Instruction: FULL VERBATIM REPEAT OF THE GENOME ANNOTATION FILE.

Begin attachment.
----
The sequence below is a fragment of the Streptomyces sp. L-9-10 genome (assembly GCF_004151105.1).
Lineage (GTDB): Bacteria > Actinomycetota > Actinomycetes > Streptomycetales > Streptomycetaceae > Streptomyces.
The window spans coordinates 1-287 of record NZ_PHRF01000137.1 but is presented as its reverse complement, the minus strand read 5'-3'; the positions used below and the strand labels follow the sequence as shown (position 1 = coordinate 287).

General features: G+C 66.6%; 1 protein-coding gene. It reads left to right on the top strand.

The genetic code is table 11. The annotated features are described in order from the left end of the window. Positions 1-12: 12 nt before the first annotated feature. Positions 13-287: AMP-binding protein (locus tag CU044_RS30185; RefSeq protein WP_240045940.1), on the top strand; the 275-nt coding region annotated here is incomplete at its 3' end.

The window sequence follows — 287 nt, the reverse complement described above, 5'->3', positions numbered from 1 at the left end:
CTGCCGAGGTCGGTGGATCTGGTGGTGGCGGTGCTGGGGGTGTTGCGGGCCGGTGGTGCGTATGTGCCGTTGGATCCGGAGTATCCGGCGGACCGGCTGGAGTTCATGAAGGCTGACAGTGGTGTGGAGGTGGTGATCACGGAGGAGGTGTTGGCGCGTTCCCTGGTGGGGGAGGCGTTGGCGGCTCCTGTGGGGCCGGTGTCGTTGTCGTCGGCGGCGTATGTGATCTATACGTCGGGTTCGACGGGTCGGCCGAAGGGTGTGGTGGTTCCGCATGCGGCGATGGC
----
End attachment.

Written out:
The sequence below is a fragment of the Streptomyces sp. L-9-10 genome (assembly GCF_004151105.1).
Lineage (GTDB): Bacteria > Actinomycetota > Actinomycetes > Streptomycetales > Streptomycetaceae > Streptomyces.
The window spans coordinates 1-287 of record NZ_PHRF01000137.1 but is presented as its reverse complement, the minus strand read 5'-3'; the positions used below and the strand labels follow the sequence as shown (position 1 = coordinate 287).

General features: G+C 66.6%; 1 protein-coding gene. It reads left to right on the top strand.

The genetic code is table 11. The annotated features are described in order from the left end of the window. Positions 1-12: 12 nt before the first annotated feature. Positions 13-287: AMP-binding protein (locus tag CU044_RS30185; RefSeq protein WP_240045940.1), on the top strand; the 275-nt coding region annotated here is incomplete at its 3' end.

The window sequence follows — 287 nt, the reverse complement described above, 5'->3', positions numbered from 1 at the left end:
CTGCCGAGGTCGGTGGATCTGGTGGTGGCGGTGCTGGGGGTGTTGCGGGCCGGTGGTGCGTATGTGCCGTTGGATCCGGAGTATCCGGCGGACCGGCTGGAGTTCATGAAGGCTGACAGTGGTGTGGAGGTGGTGATCACGGAGGAGGTGTTGGCGCGTTCCCTGGTGGGGGAGGCGTTGGCGGCTCCTGTGGGGCCGGTGTCGTTGTCGTCGGCGGCGTATGTGATCTATACGTCGGGTTCGACGGGTCGGCCGAAGGGTGTGGTGGTTCCGCATGCGGCGATGGC